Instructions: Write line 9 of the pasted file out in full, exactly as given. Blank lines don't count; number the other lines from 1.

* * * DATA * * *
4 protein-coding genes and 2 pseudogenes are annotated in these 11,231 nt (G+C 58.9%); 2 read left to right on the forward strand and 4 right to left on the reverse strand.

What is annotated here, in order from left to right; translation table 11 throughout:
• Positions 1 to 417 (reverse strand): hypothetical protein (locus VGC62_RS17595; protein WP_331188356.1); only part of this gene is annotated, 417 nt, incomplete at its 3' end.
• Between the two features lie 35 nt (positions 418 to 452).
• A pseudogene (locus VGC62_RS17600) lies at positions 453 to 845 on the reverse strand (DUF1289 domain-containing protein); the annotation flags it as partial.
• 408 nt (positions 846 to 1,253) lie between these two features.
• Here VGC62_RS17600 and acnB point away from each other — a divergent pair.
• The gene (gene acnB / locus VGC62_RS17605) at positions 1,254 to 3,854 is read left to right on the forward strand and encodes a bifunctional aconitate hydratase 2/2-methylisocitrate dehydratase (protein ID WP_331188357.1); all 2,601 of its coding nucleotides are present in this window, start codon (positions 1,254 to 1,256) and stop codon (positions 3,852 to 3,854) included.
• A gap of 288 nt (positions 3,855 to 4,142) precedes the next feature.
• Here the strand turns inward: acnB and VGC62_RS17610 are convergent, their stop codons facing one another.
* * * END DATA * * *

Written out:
• A gap of 288 nt (positions 3,855 to 4,142) precedes the next feature.